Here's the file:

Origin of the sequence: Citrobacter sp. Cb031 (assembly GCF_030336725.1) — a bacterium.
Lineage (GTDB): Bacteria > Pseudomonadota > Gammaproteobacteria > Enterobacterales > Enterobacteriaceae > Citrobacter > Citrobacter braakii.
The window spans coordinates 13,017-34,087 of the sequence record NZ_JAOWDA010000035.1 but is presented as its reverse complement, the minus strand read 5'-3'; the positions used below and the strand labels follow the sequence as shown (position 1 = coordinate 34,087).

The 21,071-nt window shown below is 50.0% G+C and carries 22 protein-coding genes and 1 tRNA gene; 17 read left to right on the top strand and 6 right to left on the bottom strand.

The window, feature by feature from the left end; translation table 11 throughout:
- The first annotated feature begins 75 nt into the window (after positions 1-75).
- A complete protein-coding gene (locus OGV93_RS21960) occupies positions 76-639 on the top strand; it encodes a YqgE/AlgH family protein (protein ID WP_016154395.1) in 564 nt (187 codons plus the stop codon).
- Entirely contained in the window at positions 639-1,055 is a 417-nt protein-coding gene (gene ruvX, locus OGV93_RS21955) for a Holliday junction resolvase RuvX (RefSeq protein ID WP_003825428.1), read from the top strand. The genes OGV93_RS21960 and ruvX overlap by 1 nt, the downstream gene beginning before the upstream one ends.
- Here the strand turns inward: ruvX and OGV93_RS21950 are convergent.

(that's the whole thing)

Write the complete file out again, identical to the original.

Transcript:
Origin of the sequence: Citrobacter sp. Cb031 (assembly GCF_030336725.1) — a bacterium.
Lineage (GTDB): Bacteria > Pseudomonadota > Gammaproteobacteria > Enterobacterales > Enterobacteriaceae > Citrobacter > Citrobacter braakii.
The window spans coordinates 13,017-34,087 of the sequence record NZ_JAOWDA010000035.1 but is presented as its reverse complement, the minus strand read 5'-3'; the positions used below and the strand labels follow the sequence as shown (position 1 = coordinate 34,087).

The 21,071-nt window shown below is 50.0% G+C and carries 22 protein-coding genes and 1 tRNA gene; 17 read left to right on the top strand and 6 right to left on the bottom strand.

The window, feature by feature from the left end; translation table 11 throughout:
- The first annotated feature begins 75 nt into the window (after positions 1-75).
- A complete protein-coding gene (locus OGV93_RS21960) occupies positions 76-639 on the top strand; it encodes a YqgE/AlgH family protein (protein ID WP_016154395.1) in 564 nt (187 codons plus the stop codon).
- Entirely contained in the window at positions 639-1,055 is a 417-nt protein-coding gene (gene ruvX, locus OGV93_RS21955) for a Holliday junction resolvase RuvX (RefSeq protein ID WP_003825428.1), read from the top strand. The genes OGV93_RS21960 and ruvX overlap by 1 nt, the downstream gene beginning before the upstream one ends.
- Here the strand turns inward: ruvX and OGV93_RS21950 are convergent.